Monday, 16 December 2019

Last game of 2019: Dragon Rampant

Last game of the year was a welcome return to Dragon Rampant. I laid out the 6' x 4' table and we played with 36 points (in contrast to Lion Rampant) in order to allow more scope for magical elements. We allowed units to be 1" from friends, but otherwise attempted to play by the rules as written.

We also used Quests, both choosing three very similar 2-Glory ones. Winning the basic scenario was worth 5 Glory, so it was necessary to have a potential of 6 Glory to provide an alternative path to victory.

The game featured Ian's beautifully painted Chaos army versus my barely undercoated Elves on their first outing. As usual, my figures are based on 2p pieces - thank you to my fellow gamers for continuing to keep me supplied. Many of Ian's figures towered over mine, projecting an initial sense of menace and intimidation!

The Elves comprised:

King and Companions EF Leader Missiles
Spearmen LF Offensive x2
Archers LM Sharpshooters x2
Druid HF Wizardling

 'The Chaotic Bunch' were:

Dragon-Ogre Shaggoth ER Leader Level Headed Fear
Centigors LR Short Missiles
Minotaurs GW
Chaos Reavers EF
Bestigors HF Offensive
Gargant BF
Gors and Ungors RH

This is the first time we played with a significant linear obstacle - the stone wall. We were perplexed as to how a unit could Attack an enemy standing back, say 1", on the other side of a linear obstacle, so decided to ignore the obstacle for the purpose of Attacks. What should happen is that the Attack should be done in two stages. The first stage brings the attacker to the wall even though this may be closer to the enemy than 3". A subsequent Attack then takes the Attacker over the wall and into contact. In other words, while a normal move cannot end closer than 3" an Attack stopped by a linear obstacle can. Had we played this way I'd have got in a round of extra shots.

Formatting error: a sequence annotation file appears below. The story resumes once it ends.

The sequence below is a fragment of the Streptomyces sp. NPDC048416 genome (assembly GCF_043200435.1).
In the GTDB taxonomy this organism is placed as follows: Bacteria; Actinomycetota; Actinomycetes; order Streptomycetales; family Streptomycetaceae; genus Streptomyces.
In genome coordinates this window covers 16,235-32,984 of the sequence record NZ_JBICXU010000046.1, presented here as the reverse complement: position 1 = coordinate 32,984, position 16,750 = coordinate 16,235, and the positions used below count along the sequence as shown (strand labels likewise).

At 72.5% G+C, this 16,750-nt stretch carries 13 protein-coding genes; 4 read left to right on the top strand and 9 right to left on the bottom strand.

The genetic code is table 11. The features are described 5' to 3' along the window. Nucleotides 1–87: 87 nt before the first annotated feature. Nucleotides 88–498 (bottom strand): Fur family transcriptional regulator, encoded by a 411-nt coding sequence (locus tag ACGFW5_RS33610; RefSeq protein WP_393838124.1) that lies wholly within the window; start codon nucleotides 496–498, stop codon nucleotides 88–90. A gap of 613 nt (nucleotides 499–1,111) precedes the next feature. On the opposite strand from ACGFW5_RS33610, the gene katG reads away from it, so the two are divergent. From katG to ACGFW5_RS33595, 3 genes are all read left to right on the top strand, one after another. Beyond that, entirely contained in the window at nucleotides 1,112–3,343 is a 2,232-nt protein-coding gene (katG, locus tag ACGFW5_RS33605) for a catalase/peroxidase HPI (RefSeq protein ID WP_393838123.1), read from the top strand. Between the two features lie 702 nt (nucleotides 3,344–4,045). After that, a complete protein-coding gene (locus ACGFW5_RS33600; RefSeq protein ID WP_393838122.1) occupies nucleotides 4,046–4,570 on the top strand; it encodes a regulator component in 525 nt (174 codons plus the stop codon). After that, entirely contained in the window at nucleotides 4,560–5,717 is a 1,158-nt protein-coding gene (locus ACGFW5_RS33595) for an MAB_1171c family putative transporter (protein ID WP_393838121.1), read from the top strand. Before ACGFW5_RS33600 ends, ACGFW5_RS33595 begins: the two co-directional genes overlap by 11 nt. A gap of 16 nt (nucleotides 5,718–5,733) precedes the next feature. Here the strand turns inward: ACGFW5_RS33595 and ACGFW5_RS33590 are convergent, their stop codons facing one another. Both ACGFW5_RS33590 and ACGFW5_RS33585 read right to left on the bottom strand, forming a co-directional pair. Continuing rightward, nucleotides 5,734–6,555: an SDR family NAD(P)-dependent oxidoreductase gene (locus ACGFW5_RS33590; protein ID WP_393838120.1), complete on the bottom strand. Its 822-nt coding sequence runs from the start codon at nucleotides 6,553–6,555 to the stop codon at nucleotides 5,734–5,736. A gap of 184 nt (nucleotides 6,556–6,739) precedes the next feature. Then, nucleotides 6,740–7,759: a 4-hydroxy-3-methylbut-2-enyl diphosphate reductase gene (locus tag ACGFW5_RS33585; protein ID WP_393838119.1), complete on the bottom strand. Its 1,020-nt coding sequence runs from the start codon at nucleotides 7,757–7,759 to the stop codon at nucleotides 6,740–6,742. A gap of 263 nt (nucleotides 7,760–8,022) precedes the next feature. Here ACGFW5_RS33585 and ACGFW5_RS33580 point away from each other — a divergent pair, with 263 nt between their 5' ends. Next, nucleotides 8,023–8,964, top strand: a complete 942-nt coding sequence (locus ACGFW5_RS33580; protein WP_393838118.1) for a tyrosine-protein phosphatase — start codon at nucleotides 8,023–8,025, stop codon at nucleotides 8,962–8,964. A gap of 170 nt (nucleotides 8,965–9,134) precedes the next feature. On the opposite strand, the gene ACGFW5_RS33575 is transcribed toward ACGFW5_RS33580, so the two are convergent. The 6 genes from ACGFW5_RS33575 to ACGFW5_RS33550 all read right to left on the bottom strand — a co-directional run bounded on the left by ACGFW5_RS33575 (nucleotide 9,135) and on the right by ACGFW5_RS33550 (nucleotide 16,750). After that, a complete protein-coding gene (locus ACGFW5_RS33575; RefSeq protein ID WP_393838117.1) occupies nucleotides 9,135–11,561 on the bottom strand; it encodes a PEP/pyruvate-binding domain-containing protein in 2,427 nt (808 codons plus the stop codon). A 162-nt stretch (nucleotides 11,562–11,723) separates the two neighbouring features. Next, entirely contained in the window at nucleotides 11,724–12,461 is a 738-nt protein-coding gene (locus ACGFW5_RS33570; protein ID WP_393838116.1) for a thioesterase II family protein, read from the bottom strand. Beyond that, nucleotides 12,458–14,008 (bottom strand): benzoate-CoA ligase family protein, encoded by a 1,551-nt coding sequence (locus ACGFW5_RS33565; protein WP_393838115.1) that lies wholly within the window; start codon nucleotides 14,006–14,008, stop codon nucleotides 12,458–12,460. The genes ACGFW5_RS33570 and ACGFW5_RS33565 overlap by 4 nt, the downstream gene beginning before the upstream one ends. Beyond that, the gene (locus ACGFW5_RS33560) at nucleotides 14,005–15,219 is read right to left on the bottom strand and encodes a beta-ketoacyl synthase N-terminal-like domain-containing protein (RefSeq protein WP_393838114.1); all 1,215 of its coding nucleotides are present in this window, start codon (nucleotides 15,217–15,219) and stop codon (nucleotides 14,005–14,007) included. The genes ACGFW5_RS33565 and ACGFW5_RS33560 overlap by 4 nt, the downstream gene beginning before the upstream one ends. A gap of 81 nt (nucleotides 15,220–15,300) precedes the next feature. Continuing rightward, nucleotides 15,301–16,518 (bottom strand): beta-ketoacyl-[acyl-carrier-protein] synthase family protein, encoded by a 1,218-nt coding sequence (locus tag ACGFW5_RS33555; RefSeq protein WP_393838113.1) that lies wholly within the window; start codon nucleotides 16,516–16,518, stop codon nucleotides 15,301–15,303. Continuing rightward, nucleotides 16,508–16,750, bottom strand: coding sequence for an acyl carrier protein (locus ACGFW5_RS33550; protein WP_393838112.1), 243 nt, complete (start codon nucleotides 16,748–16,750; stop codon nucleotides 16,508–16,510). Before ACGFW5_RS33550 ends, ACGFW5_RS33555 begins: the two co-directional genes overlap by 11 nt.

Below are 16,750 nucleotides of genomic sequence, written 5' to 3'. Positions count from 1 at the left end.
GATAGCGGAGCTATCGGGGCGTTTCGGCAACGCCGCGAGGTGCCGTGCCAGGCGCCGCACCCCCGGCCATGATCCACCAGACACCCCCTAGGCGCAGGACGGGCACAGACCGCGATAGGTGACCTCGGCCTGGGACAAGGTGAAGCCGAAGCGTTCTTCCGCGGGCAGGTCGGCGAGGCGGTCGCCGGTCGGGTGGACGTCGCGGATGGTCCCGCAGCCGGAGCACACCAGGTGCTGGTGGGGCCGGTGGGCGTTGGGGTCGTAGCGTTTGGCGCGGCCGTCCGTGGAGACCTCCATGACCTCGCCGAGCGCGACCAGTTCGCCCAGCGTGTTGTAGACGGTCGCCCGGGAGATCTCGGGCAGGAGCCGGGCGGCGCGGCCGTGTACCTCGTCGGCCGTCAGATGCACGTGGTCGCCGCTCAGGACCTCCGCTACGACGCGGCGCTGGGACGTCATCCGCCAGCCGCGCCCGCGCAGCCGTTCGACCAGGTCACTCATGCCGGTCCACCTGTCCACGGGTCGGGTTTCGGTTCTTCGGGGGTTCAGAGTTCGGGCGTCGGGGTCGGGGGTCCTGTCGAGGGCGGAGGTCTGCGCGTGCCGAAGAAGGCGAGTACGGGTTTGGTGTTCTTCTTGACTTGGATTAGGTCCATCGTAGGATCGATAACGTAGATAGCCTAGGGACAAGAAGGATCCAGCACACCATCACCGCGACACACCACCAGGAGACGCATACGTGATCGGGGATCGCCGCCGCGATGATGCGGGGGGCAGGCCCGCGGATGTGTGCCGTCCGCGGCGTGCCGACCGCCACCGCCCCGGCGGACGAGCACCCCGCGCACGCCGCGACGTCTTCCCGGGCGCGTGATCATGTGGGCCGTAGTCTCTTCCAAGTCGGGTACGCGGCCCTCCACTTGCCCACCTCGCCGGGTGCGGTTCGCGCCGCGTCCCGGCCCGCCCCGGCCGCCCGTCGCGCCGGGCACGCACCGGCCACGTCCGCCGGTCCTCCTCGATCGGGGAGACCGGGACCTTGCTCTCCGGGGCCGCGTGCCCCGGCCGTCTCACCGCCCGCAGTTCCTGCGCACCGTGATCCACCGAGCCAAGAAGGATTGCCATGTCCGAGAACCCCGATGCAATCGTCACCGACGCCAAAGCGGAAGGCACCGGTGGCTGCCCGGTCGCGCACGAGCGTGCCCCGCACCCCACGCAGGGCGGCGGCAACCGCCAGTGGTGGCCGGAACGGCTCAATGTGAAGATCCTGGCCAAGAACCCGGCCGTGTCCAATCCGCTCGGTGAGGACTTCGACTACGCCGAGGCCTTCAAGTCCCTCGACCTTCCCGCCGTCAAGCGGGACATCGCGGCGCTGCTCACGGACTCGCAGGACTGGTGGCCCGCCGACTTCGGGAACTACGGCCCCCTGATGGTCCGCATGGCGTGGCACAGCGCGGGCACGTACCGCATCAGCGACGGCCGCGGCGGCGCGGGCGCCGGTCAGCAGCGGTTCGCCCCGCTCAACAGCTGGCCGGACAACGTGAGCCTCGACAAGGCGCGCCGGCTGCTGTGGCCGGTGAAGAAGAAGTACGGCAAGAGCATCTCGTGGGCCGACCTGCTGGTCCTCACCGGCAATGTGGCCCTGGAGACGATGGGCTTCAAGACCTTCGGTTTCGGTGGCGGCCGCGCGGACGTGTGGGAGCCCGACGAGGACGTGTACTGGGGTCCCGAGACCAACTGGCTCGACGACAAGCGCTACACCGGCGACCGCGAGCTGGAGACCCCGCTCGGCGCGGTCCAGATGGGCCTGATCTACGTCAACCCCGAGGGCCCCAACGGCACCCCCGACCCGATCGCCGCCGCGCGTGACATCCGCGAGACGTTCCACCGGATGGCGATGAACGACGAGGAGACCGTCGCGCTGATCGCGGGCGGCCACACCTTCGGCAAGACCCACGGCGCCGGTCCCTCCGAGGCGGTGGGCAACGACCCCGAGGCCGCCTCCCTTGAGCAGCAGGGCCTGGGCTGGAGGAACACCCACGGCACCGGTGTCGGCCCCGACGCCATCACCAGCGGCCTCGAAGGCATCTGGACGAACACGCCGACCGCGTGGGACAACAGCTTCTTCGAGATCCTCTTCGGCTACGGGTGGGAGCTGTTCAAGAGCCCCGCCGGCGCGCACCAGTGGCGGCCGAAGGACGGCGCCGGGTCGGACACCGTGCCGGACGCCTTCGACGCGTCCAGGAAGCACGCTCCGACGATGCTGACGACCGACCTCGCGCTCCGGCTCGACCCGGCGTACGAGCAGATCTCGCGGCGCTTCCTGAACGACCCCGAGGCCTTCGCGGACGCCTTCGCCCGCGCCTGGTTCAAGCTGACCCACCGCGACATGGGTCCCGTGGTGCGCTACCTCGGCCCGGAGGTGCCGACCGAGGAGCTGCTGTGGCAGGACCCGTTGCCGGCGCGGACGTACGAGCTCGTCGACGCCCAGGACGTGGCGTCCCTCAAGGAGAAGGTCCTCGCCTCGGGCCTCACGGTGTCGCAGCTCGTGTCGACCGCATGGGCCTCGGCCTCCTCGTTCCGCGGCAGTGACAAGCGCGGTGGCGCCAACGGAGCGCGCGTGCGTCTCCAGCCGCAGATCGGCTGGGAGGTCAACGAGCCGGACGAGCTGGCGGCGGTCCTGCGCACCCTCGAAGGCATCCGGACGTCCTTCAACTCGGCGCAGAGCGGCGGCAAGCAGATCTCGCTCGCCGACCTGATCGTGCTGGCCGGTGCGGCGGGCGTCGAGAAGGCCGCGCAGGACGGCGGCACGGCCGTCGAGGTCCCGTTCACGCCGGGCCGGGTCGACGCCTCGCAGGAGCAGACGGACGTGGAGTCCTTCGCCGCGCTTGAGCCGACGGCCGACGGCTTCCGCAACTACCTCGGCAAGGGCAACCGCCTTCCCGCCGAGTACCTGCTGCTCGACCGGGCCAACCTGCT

The Pendraken dice-frame strength markers look overly prominent in the photos but work well for Single Model Units and Reduced Model Units. The blood drops (indicating Battered units) are from Products for Wargamers.

The enemy Leader - an Elite Rider with Armour of 4, was a tough nut to crack. At first I started to have serious doubts about the effectiveness of missile fire and at one point I thought everything was lost. But with only 6 Strength Points, Elite Riders (and Elite Foot) are brittle. Killing the enemy Leader fulfilled one of my Quests and caused the enemy Warband to take Courage Tests.

The Minotaurs were after my Druid, another Quest target, and eventually succeeded in killing him. They were about to do more damage when they failed to Activate and crucially lost the initiative. This was something of a turning point in the game and Ian blamed this for losing him the game.

The Chaos Reavers (top left in the above photo) took the Scenic route through the rocky outcrop. This severely delayed them. Had they arrived earlier it could have been a game changer.

The end game. The Chaos Reavers (left) made a strategic withdrawal to take them out of harm's way while the Ravenous Horde (right) were seen off by more missile fire.

Although I had wondered about the power of missiles, they worked in the end and I would seriously consider taking the Spearmen as Mixed Weapons in future rather than as Offensive. Once you decide on a modus operandi for a particular army you might as well rationalise its application. An Elf army in which every unit can deliver a sting rather appeals.

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